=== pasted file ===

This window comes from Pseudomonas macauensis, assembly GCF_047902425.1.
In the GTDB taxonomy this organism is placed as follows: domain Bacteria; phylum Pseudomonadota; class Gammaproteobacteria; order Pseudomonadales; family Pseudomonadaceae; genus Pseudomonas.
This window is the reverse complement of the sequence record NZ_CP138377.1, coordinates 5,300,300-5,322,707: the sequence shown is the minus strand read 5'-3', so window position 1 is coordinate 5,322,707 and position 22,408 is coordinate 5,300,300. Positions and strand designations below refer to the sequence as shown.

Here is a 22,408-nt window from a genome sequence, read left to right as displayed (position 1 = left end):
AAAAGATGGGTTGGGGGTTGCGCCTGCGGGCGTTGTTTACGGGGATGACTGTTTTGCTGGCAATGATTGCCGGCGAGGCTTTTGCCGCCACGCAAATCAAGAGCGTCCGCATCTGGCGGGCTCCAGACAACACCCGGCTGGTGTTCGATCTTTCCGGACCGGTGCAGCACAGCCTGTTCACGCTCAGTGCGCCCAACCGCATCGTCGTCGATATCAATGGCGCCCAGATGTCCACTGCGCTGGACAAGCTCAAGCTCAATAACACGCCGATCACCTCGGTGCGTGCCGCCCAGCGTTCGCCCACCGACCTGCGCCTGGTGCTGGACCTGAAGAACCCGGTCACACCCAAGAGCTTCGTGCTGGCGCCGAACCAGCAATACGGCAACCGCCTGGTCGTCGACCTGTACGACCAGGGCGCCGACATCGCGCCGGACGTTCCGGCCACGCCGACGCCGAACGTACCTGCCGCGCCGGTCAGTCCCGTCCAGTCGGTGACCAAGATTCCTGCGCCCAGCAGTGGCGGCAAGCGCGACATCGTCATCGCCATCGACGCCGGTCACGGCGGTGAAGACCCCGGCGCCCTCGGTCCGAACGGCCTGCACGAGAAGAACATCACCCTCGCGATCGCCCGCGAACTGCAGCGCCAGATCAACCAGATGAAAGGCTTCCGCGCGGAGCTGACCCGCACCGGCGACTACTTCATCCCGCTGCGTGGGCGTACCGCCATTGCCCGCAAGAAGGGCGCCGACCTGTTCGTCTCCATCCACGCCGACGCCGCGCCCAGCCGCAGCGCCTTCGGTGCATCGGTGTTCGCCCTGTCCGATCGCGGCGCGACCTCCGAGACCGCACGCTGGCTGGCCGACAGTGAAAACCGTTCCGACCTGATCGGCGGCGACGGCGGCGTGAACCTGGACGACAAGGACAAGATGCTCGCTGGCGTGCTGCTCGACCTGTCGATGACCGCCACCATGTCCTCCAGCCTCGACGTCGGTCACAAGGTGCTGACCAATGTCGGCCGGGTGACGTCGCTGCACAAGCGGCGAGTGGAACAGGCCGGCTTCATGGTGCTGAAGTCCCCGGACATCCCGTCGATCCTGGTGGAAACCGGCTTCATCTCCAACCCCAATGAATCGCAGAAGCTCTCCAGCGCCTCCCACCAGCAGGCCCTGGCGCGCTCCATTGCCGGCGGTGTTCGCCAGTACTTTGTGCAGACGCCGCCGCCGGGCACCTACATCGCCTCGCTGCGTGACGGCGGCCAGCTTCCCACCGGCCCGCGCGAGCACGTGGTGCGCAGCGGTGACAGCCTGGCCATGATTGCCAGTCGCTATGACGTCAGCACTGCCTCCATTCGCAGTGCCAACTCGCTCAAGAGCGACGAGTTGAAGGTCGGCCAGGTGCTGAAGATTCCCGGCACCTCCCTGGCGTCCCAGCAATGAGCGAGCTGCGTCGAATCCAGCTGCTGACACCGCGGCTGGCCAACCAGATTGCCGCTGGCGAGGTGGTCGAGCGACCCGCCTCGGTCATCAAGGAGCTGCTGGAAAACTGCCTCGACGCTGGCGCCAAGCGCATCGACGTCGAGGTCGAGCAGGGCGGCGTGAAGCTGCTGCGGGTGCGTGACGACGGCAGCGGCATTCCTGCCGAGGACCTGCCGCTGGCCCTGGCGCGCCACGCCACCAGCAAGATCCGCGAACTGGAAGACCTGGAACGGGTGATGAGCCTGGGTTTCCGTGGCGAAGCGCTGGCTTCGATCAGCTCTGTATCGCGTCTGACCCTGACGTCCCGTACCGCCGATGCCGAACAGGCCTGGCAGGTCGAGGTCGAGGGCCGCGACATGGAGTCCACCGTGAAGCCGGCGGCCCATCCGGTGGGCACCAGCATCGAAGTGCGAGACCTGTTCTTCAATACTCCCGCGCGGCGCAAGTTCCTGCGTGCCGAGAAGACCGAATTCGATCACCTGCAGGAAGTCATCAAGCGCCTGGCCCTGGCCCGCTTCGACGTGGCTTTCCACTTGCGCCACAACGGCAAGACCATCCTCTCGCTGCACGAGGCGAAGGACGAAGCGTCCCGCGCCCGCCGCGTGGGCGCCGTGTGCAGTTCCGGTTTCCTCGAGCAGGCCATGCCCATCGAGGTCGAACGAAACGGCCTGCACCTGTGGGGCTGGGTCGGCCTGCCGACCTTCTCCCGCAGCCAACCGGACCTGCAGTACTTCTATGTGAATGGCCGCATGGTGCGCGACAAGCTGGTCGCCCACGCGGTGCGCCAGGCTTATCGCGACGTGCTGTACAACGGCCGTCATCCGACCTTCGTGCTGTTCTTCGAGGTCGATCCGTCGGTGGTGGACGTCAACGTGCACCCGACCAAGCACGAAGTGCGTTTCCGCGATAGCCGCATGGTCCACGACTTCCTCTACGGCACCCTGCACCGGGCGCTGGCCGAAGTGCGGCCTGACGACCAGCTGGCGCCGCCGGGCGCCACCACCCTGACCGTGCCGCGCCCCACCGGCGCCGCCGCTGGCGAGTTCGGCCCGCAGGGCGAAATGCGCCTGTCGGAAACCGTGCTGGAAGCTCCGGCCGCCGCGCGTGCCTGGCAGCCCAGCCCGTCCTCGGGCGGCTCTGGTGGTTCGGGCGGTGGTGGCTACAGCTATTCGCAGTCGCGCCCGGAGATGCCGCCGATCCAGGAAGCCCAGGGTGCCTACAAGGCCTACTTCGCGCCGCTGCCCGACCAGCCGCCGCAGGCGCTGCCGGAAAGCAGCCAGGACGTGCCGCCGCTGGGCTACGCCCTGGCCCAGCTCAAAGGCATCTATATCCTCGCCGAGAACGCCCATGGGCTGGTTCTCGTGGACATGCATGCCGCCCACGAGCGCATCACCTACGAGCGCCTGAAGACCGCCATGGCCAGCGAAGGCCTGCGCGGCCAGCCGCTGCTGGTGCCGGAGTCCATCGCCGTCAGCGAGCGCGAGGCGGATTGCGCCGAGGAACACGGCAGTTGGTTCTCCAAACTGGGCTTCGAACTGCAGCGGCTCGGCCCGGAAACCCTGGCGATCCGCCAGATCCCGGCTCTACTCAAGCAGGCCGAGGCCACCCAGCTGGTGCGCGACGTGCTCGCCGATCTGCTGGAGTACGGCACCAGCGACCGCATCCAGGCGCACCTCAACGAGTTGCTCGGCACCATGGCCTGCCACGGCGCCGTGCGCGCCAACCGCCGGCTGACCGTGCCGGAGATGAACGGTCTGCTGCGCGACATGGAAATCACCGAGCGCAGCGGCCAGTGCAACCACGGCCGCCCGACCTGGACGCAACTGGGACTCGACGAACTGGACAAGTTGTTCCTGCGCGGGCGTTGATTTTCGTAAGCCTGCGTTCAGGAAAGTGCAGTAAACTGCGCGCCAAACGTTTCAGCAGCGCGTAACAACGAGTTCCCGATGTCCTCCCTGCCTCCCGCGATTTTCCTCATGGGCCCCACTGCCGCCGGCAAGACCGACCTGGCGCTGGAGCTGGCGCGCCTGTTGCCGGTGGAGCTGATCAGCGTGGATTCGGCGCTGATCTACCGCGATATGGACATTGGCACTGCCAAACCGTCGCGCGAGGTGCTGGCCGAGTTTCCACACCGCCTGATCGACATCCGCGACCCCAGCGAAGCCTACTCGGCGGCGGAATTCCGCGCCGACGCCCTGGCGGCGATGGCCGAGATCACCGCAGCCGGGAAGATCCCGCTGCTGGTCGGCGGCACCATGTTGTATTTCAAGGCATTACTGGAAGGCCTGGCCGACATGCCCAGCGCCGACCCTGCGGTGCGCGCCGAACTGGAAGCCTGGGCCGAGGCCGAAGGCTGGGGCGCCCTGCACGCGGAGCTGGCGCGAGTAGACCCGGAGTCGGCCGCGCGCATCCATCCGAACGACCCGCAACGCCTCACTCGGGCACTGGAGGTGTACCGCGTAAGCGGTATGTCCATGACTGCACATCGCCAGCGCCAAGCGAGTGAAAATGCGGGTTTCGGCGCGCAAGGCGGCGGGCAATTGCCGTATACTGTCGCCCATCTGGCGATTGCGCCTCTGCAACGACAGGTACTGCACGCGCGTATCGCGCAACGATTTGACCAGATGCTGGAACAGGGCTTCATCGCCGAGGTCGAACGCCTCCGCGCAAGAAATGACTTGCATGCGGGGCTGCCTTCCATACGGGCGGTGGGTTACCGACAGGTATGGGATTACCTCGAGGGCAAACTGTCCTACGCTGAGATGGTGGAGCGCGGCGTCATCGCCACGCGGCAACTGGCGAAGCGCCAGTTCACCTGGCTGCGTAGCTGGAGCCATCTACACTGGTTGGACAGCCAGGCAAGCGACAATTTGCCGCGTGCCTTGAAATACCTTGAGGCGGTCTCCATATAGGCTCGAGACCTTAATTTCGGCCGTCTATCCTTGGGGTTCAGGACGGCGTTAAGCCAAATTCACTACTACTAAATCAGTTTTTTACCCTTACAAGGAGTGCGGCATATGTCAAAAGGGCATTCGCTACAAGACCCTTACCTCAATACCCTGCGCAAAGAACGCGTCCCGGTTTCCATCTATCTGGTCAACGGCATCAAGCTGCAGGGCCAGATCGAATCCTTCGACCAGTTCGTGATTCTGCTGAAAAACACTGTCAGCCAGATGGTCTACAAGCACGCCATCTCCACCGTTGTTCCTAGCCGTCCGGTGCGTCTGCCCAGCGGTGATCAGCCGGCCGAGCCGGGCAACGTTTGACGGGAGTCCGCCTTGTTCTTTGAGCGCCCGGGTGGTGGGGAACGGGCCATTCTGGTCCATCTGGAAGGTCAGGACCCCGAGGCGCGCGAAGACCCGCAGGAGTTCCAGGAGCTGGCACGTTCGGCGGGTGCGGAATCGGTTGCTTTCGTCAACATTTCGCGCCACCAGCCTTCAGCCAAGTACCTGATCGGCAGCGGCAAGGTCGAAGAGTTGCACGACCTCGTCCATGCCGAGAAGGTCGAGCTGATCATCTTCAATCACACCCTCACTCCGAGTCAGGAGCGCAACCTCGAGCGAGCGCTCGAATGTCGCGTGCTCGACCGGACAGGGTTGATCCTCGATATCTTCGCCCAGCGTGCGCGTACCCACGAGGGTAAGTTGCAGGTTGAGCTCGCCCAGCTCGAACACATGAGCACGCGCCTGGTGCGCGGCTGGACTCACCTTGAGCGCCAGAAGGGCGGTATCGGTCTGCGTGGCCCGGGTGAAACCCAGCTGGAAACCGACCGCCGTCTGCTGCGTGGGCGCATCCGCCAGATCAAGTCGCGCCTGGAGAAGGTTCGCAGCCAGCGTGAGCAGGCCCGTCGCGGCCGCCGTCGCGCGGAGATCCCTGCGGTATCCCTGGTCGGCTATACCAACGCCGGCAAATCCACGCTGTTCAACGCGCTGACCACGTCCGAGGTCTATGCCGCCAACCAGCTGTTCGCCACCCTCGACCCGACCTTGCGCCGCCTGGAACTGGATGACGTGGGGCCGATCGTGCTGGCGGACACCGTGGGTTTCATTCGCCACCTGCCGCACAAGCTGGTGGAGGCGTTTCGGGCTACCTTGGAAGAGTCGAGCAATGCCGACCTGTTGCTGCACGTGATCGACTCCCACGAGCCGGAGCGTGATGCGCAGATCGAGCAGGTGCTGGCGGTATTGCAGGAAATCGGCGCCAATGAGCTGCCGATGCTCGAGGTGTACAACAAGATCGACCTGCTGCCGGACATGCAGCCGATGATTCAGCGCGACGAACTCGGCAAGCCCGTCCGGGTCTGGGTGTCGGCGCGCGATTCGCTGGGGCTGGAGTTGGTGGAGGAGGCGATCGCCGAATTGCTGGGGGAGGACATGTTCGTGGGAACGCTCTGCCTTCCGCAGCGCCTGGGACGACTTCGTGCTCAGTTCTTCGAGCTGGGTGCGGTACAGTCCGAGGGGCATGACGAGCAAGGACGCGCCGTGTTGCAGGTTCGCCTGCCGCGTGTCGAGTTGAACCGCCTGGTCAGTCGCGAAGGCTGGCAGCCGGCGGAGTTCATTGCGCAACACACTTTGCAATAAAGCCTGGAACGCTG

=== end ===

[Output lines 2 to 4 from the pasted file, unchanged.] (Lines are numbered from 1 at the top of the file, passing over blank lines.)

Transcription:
In the GTDB taxonomy this organism is placed as follows: domain Bacteria; phylum Pseudomonadota; class Gammaproteobacteria; order Pseudomonadales; family Pseudomonadaceae; genus Pseudomonas.
This window is the reverse complement of the sequence record NZ_CP138377.1, coordinates 5,300,300-5,322,707: the sequence shown is the minus strand read 5'-3', so window position 1 is coordinate 5,322,707 and position 22,408 is coordinate 5,300,300. Positions and strand designations below refer to the sequence as shown.

Here is a 22,408-nt window from a genome sequence, read left to right as displayed (position 1 = left end):